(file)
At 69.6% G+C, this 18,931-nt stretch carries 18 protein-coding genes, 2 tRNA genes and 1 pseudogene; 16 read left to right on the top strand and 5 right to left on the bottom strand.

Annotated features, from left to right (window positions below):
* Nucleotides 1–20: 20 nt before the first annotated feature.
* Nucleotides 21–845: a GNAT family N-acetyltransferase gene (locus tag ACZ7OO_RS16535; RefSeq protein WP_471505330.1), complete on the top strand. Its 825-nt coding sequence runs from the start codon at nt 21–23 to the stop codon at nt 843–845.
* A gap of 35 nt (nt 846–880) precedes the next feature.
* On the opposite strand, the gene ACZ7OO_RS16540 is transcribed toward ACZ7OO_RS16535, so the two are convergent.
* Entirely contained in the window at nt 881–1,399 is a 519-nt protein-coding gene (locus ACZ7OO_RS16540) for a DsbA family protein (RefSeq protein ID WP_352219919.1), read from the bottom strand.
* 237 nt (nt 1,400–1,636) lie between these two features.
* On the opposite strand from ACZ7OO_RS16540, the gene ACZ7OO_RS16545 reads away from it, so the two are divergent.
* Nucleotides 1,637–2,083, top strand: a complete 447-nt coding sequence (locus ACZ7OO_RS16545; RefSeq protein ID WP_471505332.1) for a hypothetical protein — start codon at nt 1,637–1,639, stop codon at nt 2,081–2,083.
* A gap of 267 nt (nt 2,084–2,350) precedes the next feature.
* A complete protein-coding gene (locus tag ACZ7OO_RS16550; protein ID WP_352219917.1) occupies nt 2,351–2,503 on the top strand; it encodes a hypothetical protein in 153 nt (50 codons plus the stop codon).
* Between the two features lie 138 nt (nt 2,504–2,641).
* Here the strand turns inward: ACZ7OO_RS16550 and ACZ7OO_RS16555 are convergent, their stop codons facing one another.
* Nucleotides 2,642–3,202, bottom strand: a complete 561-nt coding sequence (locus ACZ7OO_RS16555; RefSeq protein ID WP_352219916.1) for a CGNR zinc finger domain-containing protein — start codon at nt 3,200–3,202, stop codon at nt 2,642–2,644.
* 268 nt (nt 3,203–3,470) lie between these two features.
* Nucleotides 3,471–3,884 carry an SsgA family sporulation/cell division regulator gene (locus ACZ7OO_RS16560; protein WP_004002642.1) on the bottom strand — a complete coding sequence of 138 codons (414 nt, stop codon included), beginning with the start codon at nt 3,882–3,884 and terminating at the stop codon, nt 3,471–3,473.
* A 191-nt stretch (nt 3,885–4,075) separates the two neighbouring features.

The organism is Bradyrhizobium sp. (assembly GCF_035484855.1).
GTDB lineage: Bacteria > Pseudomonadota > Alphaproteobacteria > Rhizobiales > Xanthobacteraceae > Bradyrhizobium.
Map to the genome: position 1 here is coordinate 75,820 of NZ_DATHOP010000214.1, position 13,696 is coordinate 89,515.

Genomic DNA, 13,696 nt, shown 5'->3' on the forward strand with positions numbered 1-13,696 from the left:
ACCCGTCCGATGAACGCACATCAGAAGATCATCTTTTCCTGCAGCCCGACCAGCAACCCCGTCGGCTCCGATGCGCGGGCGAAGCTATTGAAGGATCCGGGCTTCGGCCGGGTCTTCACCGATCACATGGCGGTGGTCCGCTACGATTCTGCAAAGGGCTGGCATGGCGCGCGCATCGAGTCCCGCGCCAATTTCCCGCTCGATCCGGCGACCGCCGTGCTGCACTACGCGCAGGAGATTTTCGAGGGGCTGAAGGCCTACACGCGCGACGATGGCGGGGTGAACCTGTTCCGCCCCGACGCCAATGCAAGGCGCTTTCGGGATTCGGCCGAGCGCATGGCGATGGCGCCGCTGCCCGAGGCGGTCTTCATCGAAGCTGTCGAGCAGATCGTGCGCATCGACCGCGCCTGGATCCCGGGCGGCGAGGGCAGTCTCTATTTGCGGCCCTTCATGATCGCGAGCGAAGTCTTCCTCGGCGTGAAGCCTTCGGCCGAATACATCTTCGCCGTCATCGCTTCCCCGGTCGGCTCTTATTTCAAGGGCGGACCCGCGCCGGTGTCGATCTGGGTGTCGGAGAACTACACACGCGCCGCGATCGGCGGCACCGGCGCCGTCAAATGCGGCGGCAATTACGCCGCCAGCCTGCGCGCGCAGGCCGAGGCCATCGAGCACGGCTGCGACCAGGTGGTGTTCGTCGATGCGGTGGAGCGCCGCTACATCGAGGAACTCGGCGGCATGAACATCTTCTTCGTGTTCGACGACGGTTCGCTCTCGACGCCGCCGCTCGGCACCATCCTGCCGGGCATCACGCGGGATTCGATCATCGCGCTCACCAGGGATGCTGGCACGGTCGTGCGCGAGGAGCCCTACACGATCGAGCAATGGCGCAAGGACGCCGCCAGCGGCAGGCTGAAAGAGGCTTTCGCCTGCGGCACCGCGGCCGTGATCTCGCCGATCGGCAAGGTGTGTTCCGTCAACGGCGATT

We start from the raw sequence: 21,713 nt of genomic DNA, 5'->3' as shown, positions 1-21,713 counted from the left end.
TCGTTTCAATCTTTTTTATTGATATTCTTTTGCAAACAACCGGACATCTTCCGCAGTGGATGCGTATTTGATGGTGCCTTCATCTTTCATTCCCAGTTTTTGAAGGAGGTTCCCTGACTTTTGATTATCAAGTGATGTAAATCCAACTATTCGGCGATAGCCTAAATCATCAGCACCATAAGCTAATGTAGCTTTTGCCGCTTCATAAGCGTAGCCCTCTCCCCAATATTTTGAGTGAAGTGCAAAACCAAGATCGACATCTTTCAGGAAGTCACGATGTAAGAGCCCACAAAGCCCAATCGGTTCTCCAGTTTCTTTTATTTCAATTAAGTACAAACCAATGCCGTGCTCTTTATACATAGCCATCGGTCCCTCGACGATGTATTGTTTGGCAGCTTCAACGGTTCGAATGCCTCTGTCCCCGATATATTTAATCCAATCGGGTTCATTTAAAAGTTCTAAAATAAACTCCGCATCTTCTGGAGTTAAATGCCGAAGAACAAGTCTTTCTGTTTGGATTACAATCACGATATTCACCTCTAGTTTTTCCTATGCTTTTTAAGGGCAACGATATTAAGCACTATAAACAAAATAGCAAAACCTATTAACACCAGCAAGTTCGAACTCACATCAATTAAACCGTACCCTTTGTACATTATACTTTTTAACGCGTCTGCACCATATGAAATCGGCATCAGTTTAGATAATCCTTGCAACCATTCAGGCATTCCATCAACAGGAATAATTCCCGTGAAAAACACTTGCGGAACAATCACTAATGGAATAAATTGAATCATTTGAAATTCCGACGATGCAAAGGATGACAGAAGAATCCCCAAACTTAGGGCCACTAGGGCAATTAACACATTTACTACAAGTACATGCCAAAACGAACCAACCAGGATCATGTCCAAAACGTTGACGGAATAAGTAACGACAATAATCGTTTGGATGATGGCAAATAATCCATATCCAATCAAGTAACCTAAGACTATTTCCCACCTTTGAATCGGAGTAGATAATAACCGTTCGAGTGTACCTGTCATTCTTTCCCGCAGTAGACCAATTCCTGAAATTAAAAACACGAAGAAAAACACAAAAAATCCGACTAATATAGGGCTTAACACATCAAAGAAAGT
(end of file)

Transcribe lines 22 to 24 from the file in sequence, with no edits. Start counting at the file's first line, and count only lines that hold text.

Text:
Genomic DNA, 13,696 nt, shown 5'->3' on the forward strand with positions numbered 1-13,696 from the left:
ACCCGTCCGATGAACGCACATCAGAAGATCATCTTTTCCTGCAGCCCGACCAGCAACCCCGTCGGCTCCGATGCGCGGGCGAAGCTATTGAAGGATCCGGGCTTCGGCCGGGTCTTCACCGATCACATGGCGGTGGTCCGCTACGATTCTGCAAAGGGCTGGCATGGCGCGCGCATCGAGTCCCGCGCCAATTTCCCGCTCGATCCGGCGACCGCCGTGCTGCACTACGCGCAGGAGATTTTCGAGGGGCTGAAGGCCTACACGCGCGACGATGGCGGGGTGAACCTGTTCCGCCCCGACGCCAATGCAAGGCGCTTTCGGGATTCGGCCGAGCGCATGGCGATGGCGCCGCTGCCCGAGGCGGTCTTCATCGAAGCTGTCGAGCAGATCGTGCGCATCGACCGCGCCTGGATCCCGGGCGGCGAGGGCAGTCTCTATTTGCGGCCCTTCATGATCGCGAGCGAAGTCTTCCTCGGCGTGAAGCCTTCGGCCGAATACATCTTCGCCGTCATCGCTTCCCCGGTCGGCTCTTATTTCAAGGGCGGACCCGCGCCGGTGTCGATCTGGGTGTCGGAGAACTACACACGCGCCGCGATCGGCGGCACCGGCGCCGTCAAATGCGGCGGCAATTACGCCGCCAGCCTGCGCGCGCAGGCCGAGGCCATCGAGCACGGCTGCGACCAGGTGGTGTTCGTCGATGCGGTGGAGCGCCGCTACATCGAGGAACTCGGCGGCATGAACATCTTCTTCGTGTTCGACGACGGTTCGCTCTCGACGCCGCCGCTCGGCACCATCCTGCCGGGCATCACGCGGGATTCGATCATCGCGCTCACCAGGGATGCTGGCACGGTCGTGCGCGAGGAGCCCTACACGATCGAGCAATGGCGCAAGGACGCCGCCAGCGGCAGGCTGAAAGAGGCTTTCGCCTGCGGCACCGCGGCCGTGATCTCGCCGATCGGCAAGGTGTGTTCCGTCAACGGCGATT

We start from the raw sequence: 21,713 nt of genomic DNA, 5'->3' as shown, positions 1-21,713 counted from the left end.